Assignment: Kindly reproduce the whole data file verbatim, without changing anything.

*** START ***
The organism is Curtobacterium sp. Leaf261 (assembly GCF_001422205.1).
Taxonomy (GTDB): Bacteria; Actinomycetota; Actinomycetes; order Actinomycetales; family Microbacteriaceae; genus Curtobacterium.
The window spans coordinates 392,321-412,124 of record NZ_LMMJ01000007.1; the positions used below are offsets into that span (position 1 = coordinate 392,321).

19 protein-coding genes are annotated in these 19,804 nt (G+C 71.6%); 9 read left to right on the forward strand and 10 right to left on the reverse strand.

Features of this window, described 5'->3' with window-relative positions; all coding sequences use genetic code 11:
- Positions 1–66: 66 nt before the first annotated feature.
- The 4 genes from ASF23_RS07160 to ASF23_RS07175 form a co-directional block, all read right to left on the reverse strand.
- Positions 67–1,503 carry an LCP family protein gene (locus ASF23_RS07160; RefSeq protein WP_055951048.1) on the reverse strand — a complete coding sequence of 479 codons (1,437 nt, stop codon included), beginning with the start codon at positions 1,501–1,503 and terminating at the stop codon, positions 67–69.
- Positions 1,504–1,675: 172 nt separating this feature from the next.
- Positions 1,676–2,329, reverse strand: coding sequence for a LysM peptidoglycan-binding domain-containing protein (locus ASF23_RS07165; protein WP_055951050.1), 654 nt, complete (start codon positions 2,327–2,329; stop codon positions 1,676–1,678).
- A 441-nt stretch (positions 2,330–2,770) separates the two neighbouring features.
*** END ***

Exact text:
The organism is Curtobacterium sp. Leaf261 (assembly GCF_001422205.1).
Taxonomy (GTDB): Bacteria; Actinomycetota; Actinomycetes; order Actinomycetales; family Microbacteriaceae; genus Curtobacterium.
The window spans coordinates 392,321-412,124 of record NZ_LMMJ01000007.1; the positions used below are offsets into that span (position 1 = coordinate 392,321).

19 protein-coding genes are annotated in these 19,804 nt (G+C 71.6%); 9 read left to right on the forward strand and 10 right to left on the reverse strand.

Features of this window, described 5'->3' with window-relative positions; all coding sequences use genetic code 11:
- Positions 1–66: 66 nt before the first annotated feature.
- The 4 genes from ASF23_RS07160 to ASF23_RS07175 form a co-directional block, all read right to left on the reverse strand.
- Positions 67–1,503 carry an LCP family protein gene (locus ASF23_RS07160; RefSeq protein WP_055951048.1) on the reverse strand — a complete coding sequence of 479 codons (1,437 nt, stop codon included), beginning with the start codon at positions 1,501–1,503 and terminating at the stop codon, positions 67–69.
- Positions 1,504–1,675: 172 nt separating this feature from the next.
- Positions 1,676–2,329, reverse strand: coding sequence for a LysM peptidoglycan-binding domain-containing protein (locus ASF23_RS07165; protein WP_055951050.1), 654 nt, complete (start codon positions 2,327–2,329; stop codon positions 1,676–1,678).
- A 441-nt stretch (positions 2,330–2,770) separates the two neighbouring features.